Many places in the US — and abroad — celebrate Oktoberfest this week, bringing brews to thirsty beer lovers around the world. It’s kind of an “International Beer Appreciation Days.”
In view of this, I wanna talk about homebrewing ciders and beers. I know we’ve got brewers in the Homie audience, so let’s talk recipes. Let’s have…a recipe swap!
So tell us, brewers: what beer and cider recipes have done you good? Don’t be afraid to go beyond beer to breads, biscuits, and cakes, too! I’ll consolidate tested recipes in this space so we can all share them easily.
Kisså’s holiday ale:
I buy whole spices and hand-grind them, but you can use pre-ground as well. We call it “Thank Goodness”. My favorite thing about this beer is that it smells like amazing spices, but doesn’t taste overwhelmingly of spices. You’re definitely still drinking a beer.
For a 5 gallon all grain batch:
- 8lbs 2 row
- 3lbs Munich
- 1lb 40L Crystal
- 8oz Vienna
- 8oz Caramunich I
- 2oz Carafa II (dehusked)
Mash in 4 gallons of water at 153F
- 1.5 oz. Cluster, added 60 minutes from end of boil
- .5 oz Ahtanum, added at end of boil
- 6 grams cinnamon 10 minutes from end of boil
- 2 grams clove at end of boil
- 3 grams ginger at end of boil
- 6 grams nutmeg at end of boil
- US-05 (dry), Wyeast 1056 or White Labs 001
If all goes well you end up with 5.2% (or thereabouts) ABV beer of a copperish/brownish hue. Medium/Full body, flavor balancing to malty with a hint of spice. The spices dominate the aroma.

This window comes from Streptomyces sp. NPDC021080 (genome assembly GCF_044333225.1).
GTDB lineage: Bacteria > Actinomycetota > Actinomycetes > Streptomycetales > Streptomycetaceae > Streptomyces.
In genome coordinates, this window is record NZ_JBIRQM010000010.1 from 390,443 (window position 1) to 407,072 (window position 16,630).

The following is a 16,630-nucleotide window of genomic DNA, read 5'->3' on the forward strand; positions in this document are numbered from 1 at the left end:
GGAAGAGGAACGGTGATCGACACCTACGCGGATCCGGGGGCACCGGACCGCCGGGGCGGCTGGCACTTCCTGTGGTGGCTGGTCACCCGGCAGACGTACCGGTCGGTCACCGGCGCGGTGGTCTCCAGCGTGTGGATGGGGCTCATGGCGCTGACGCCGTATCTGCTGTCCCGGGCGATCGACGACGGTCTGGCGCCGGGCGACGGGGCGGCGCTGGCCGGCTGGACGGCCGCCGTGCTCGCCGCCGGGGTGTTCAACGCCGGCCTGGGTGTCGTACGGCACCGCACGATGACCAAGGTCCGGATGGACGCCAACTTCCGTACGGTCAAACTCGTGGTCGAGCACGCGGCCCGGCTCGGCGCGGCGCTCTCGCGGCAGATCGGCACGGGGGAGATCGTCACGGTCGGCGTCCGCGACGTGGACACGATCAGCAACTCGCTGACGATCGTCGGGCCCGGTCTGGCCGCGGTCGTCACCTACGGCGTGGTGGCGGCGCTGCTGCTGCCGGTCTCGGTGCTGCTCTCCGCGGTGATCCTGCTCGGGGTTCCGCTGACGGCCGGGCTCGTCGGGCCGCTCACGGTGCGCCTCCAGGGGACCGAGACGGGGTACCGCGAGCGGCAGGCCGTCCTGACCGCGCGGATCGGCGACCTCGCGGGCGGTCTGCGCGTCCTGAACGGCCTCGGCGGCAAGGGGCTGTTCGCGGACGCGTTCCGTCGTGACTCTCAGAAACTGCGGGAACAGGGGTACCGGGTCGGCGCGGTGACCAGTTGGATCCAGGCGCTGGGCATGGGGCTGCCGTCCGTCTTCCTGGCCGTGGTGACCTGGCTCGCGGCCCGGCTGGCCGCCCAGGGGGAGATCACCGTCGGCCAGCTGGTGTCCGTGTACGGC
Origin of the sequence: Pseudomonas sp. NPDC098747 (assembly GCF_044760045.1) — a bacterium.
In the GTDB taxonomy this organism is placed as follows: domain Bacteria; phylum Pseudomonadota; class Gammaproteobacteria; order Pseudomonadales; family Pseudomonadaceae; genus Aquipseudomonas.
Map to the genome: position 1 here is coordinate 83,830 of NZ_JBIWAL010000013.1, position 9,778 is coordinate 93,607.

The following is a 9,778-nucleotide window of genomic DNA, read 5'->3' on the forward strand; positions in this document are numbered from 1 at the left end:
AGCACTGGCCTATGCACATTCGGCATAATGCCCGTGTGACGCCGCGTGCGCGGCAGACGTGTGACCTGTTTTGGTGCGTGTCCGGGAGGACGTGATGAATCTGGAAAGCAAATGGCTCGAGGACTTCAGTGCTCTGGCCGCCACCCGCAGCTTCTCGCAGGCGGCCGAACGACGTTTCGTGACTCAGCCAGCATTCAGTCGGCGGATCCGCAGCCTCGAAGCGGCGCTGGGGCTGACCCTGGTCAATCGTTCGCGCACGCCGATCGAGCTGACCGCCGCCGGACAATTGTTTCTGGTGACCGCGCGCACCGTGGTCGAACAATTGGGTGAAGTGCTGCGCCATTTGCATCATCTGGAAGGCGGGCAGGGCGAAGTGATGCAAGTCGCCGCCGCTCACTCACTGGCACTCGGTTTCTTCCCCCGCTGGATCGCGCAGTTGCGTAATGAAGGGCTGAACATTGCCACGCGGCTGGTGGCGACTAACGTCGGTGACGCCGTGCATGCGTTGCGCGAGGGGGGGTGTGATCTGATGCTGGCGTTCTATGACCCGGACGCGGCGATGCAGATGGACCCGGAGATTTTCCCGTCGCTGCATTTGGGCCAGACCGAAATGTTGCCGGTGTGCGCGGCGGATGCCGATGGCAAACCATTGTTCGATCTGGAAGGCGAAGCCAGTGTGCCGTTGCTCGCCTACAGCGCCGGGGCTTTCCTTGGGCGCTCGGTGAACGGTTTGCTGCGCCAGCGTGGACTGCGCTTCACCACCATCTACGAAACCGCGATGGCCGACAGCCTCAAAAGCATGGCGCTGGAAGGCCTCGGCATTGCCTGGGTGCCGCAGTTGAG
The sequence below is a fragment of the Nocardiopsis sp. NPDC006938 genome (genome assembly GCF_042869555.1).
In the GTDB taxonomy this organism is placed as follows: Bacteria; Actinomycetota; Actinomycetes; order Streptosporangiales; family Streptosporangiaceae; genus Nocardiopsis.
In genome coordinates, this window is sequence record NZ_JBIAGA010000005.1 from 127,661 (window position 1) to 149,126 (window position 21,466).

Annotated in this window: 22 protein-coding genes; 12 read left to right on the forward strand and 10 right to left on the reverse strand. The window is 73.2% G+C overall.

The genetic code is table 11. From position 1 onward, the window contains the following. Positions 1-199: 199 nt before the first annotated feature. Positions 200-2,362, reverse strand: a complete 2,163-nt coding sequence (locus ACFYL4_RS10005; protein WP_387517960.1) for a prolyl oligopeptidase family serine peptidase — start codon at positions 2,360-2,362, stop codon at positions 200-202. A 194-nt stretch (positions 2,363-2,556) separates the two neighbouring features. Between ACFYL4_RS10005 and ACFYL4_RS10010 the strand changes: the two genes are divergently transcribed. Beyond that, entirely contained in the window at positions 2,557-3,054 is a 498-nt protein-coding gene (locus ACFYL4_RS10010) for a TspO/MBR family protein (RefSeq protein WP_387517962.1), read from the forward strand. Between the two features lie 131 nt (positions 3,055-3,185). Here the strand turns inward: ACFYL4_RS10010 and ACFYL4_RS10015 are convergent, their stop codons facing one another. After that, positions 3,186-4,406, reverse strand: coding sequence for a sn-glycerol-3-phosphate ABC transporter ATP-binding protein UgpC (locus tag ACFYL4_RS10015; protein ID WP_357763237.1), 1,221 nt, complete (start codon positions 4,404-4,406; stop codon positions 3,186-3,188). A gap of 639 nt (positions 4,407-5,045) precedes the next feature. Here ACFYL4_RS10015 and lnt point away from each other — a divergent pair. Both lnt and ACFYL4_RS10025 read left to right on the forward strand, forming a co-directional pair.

Amanda’s ginger ale:
- 1/2 lemon, sliced
- 3/4 cup sugar
- 4 oz fresh ginger, sliced (I grated mine)
- 4 1/2 quarts of water ( plus 1/2 quart set aside)
- 1/8 tsp of brewer’s yeast (I recommend Wyeast, a liquid yeast)
- Bring water, sugar, ginger and lemon to a boil in large pot.
- Once at a rolling boil cover and let simmer for 25 minutes.
- As this is happening, prep your bottles and your bottlecaps (you will need a capper for this as well.)
- Remove from heat. Let cool to aprox 70 degrees, then add your yeast. If you need to cool it more quickly I like to add ice cubes.
- Once added and stirred, bottle your brew right away and cap it, leaving about 2 inches of air at the top. This will help the yeast to carbonate as it ferments.
- Place your bottles in a cool, dark place in your basement for about 10 days, then throw them in the fridge. You must drink them!!! The carbonation process never stops even while it is slowed by the fridge temps…and if you have enough carbonation, you’ll make your bottles burst.
- Enjoy a crisp, refreshing drink and the fruits of your labour!
If you take on homebrewing or are already a master brewer, I’d love to hear your stories. Especially as they relate to unusual brewing set-ups, recipes, interesting photos, and maybe some disasters. You know where to submit your story.